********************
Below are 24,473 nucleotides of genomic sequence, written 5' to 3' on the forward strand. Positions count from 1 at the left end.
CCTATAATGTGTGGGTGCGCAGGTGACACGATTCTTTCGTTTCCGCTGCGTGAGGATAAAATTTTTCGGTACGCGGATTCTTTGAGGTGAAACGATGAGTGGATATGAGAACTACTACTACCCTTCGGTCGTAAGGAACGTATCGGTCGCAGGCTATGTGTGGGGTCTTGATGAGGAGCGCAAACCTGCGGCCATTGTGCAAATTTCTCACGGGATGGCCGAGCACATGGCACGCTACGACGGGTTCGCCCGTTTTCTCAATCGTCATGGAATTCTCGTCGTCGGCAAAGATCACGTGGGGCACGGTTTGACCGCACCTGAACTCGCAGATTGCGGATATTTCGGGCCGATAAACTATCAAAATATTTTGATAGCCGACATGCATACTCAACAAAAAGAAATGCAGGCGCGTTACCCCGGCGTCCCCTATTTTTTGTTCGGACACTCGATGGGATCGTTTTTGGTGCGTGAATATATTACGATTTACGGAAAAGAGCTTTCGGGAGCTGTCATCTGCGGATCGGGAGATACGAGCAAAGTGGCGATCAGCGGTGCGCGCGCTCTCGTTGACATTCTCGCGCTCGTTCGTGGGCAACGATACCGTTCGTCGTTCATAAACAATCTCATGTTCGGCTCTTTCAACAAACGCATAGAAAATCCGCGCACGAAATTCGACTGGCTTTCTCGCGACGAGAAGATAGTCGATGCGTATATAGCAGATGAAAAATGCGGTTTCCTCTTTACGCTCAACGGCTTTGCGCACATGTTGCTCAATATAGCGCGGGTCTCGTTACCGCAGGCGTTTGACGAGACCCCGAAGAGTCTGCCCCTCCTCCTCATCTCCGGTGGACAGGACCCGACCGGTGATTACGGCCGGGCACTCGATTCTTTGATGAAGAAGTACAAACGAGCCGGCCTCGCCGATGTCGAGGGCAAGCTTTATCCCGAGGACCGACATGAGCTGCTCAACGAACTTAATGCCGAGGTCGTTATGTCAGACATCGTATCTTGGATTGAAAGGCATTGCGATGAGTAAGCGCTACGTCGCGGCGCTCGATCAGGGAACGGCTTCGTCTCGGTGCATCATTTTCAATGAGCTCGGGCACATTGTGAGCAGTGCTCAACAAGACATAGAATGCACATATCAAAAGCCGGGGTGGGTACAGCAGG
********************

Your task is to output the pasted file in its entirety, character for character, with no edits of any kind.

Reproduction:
Below are 24,473 nucleotides of genomic sequence, written 5' to 3' on the forward strand. Positions count from 1 at the left end.
CCTATAATGTGTGGGTGCGCAGGTGACACGATTCTTTCGTTTCCGCTGCGTGAGGATAAAATTTTTCGGTACGCGGATTCTTTGAGGTGAAACGATGAGTGGATATGAGAACTACTACTACCCTTCGGTCGTAAGGAACGTATCGGTCGCAGGCTATGTGTGGGGTCTTGATGAGGAGCGCAAACCTGCGGCCATTGTGCAAATTTCTCACGGGATGGCCGAGCACATGGCACGCTACGACGGGTTCGCCCGTTTTCTCAATCGTCATGGAATTCTCGTCGTCGGCAAAGATCACGTGGGGCACGGTTTGACCGCACCTGAACTCGCAGATTGCGGATATTTCGGGCCGATAAACTATCAAAATATTTTGATAGCCGACATGCATACTCAACAAAAAGAAATGCAGGCGCGTTACCCCGGCGTCCCCTATTTTTTGTTCGGACACTCGATGGGATCGTTTTTGGTGCGTGAATATATTACGATTTACGGAAAAGAGCTTTCGGGAGCTGTCATCTGCGGATCGGGAGATACGAGCAAAGTGGCGATCAGCGGTGCGCGCGCTCTCGTTGACATTCTCGCGCTCGTTCGTGGGCAACGATACCGTTCGTCGTTCATAAACAATCTCATGTTCGGCTCTTTCAACAAACGCATAGAAAATCCGCGCACGAAATTCGACTGGCTTTCTCGCGACGAGAAGATAGTCGATGCGTATATAGCAGATGAAAAATGCGGTTTCCTCTTTACGCTCAACGGCTTTGCGCACATGTTGCTCAATATAGCGCGGGTCTCGTTACCGCAGGCGTTTGACGAGACCCCGAAGAGTCTGCCCCTCCTCCTCATCTCCGGTGGACAGGACCCGACCGGTGATTACGGCCGGGCACTCGATTCTTTGATGAAGAAGTACAAACGAGCCGGCCTCGCCGATGTCGAGGGCAAGCTTTATCCCGAGGACCGACATGAGCTGCTCAACGAACTTAATGCCGAGGTCGTTATGTCAGACATCGTATCTTGGATTGAAAGGCATTGCGATGAGTAAGCGCTACGTCGCGGCGCTCGATCAGGGAACGGCTTCGTCTCGGTGCATCATTTTCAATGAGCTCGGGCACATTGTGAGCAGTGCTCAACAAGACATAGAATGCACATATCAAAAGCCGGGGTGGGTACAGCAGG